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35 Cards in this Set

  • Front
  • Back
Privileges and Bar Exam Implementation - Procedure
General Rule: In federal court (and as as default on the MBE), apply the FRE
Exception : In federal diversity cases (wherein state law governs the substantive claims), still spply the FRE as to procedure, but apply state law with respect to:
1) Privileges,
2) Burdens of Proof and Presumption,
3) Dead Man's Statutes
Note: If tested on the MBE, the question must give an indication of the law in the state.
Privileges and Bar Exam Implementation - Substance
General Rule: Federal courts recognize the following privileges:
1) Attorney-Client,
2) Spousal (Husband-Wife) (including both the testimony privilege and confidential communication privilege)
3) Clergy (Priest-Penitent),
4) Psychotherapist-Patient
Federal Common Law - Physician-patient privilege
While most states recognize the physician-patient privilege, federal common law does not. Federal common law recognizes only a psychotherapist-patient privilege in this area. Therefore, on the MBE, do NOT presume that the physician-patient privilege applies (but always look to see if the question gives some other indication that it may apply).
Attorney-Client Privilege
A client has a privilege to refuse to disclose and to prevent any other person from disclosing confidential communications made for the purpose of facilitating the rendition of professional legal services to the client.
Attorney-Client Privilege - Communication
A communication is confidential if not intended to be disclosed to third persons.
Attorney-Client Privilege - Individuals Affected
The privilege applies even if the individual consulted is not an attorney, if the client reasonably believed that he was .
Attorney-Client Privilege - Representative of Lawyer
The privilege also extends to representatives of a lawyer. A representative of a lawyer is one employed by the lawyer to assist the lawyer in the rendition of professional legal services.
Attorney-Client Privilege - No Privilege
There is no privilege if the services of the lawyer were sought or obtained to enable or aid anyone to commit or plan to commit what the client knew or reasonably should have known to be a crime or fraud.
Attorney-Client Privilege - Pre-existing Written Documents
There is no privilege for pre-existing written documents (contracts, leases , memos) merely because they are given to an attorney.
Physician/Psychotherapist-Patient Privilege
A patient has a privilege to refuse to disclose and to prevent any other person from disclosing confidential communications made for the purpose of diagnosis or treatment of his physical, mental, or emotional condition, including alcohol or drug addiction.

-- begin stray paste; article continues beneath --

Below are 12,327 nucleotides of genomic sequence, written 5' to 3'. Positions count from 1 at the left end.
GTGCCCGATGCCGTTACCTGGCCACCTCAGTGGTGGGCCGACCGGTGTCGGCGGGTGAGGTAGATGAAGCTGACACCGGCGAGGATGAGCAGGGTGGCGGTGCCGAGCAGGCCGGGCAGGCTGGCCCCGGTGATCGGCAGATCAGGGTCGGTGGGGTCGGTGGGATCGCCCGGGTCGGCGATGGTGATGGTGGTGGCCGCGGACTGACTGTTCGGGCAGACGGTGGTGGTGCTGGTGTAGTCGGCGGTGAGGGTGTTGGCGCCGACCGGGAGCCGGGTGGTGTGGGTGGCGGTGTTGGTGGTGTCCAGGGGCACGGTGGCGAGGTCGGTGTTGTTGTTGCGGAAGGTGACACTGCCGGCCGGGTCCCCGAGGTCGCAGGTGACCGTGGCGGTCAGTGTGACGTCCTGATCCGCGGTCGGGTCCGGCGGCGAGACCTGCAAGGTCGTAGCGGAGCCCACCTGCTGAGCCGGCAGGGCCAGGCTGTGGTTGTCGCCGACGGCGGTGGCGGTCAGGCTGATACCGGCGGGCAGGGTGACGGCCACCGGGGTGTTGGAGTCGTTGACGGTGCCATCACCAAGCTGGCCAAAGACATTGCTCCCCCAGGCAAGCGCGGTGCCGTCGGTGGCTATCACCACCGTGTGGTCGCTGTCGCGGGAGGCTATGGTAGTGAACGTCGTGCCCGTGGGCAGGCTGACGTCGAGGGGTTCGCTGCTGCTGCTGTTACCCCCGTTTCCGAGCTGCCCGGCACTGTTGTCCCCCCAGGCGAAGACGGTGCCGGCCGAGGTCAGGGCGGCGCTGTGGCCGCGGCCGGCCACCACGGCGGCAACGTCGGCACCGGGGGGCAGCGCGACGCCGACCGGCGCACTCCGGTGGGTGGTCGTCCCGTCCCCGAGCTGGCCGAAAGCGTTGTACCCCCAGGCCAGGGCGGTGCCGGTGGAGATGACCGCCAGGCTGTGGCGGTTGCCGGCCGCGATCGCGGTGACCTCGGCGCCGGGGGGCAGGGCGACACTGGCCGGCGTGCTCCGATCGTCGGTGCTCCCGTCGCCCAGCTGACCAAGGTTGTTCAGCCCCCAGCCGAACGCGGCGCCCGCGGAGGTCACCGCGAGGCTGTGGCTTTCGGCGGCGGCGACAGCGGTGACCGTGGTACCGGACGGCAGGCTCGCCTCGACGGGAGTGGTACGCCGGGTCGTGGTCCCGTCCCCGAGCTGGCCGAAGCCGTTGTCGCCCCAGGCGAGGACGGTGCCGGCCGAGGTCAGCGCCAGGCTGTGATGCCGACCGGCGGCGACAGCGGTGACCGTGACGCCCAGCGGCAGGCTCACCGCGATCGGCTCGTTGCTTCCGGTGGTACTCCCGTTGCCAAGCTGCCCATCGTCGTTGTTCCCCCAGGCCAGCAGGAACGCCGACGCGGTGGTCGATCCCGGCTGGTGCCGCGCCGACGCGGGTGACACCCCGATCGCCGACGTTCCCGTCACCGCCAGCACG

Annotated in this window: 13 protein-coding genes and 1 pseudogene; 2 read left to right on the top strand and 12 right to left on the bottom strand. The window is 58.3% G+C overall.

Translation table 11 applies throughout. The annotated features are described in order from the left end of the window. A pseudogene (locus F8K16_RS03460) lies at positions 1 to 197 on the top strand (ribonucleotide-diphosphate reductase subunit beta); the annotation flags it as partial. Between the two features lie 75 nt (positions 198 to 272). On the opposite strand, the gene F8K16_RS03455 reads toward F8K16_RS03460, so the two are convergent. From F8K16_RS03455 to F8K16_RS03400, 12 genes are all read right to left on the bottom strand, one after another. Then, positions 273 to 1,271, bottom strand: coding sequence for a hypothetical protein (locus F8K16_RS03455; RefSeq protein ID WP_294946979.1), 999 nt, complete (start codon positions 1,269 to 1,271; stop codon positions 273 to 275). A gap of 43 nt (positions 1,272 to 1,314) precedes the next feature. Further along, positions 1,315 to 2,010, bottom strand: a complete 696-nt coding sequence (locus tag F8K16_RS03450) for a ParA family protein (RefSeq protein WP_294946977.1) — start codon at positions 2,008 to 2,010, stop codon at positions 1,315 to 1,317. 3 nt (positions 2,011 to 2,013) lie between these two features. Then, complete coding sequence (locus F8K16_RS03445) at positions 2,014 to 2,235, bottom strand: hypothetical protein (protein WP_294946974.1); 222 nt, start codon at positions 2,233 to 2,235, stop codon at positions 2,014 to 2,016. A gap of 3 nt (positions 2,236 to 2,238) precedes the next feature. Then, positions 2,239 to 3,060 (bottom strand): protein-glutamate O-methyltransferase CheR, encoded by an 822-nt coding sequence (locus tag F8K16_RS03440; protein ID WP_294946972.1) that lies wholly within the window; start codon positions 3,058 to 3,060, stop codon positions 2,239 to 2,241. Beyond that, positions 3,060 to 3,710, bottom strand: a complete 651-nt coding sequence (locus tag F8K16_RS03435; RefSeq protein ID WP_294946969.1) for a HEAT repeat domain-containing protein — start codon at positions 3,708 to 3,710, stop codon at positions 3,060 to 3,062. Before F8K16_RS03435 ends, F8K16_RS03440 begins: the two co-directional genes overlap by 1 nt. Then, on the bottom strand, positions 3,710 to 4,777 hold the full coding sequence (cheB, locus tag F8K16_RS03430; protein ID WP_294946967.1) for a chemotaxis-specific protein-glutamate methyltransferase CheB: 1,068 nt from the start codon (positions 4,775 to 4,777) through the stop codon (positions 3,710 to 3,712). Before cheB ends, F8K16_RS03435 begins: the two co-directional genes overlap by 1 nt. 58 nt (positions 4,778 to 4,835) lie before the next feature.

Physician/Psychotherapist-Patient Privilege - Third Party Presence
The presence of third parties will not destroy the confidential nature of the communication so long as persons are present to
1) further the interest of the patient in the consultation, examination, or interview; are reasonably necessary for the transmission of the communication; or
2) are participating in the diagnosis and treatment under the direction of the physician or psychotherapist, including members of the patient's family.
Physician/Psychotherapist-Patient Privilege - Waiver
The privilege is waived if the patient, in any proceed ing, puts his physical, mental and/or emotional condition at issue.
PA Rule - Physician/Psychotherapist-Patient Privilege
Pennsylvania provides by statute [42 Pa. C.SA § 5929] that in any civil matter a physician is not allowed to disclose, without the patient's consent, any information which he acquired in attending the patient in a professional capacity that would tend to damage the patient's character.
The privilege does not apply in criminal actions.
PA Rule - Psychotherapist-Client
Pennsylvania has codified a psychologist-client privilege, providing that a licensed psychologist cannot be examined in any civil or criminal matter as to any information acquired in the course of professional services without the written consent of the client
Client Examination by Doctor at Attorney's Request - Medical Treatment
IF the primary purpose is for the medical treatment of the client
THEN it is likely that the physician-patient privilege would be applicable (if the jurisdiction so allows), and such privilege would be waived if the client puts his medical condition at issue (e.g. sues for personal injury).
Client Examination by Doctor at Attorney's Request - Expert Opinion
IF the primary purpose of retaining the doctor is to render an expert opinion to the attorney, so that the attorney may better conduct litigation or advise his client on the client's legal rights
THEN the physician-patient privilege would likely not apply (because no treatment is contemplated), but the attorney-client privilege may cover the communications between the client and the doctor, because the examination is necessary for the attorney's ability to conduct the case (i.e., it is necessary to help the client communicate his condition to the attorney).
Client Examination by Doctor at Attorney's Request - Expert Opinion
The attorney-client privilege would be waived if the doctor were later called as an expert witness by the same client.
Spousal Privilege
The spousal privilege has two separate and distinct parts:
1) the spousal privilege, which encompasses the right of either spouse in criminal cases to prohibit testimony by the other; and
2) the marital communications privilege, which protects confidential communications made during a legally valid marriage .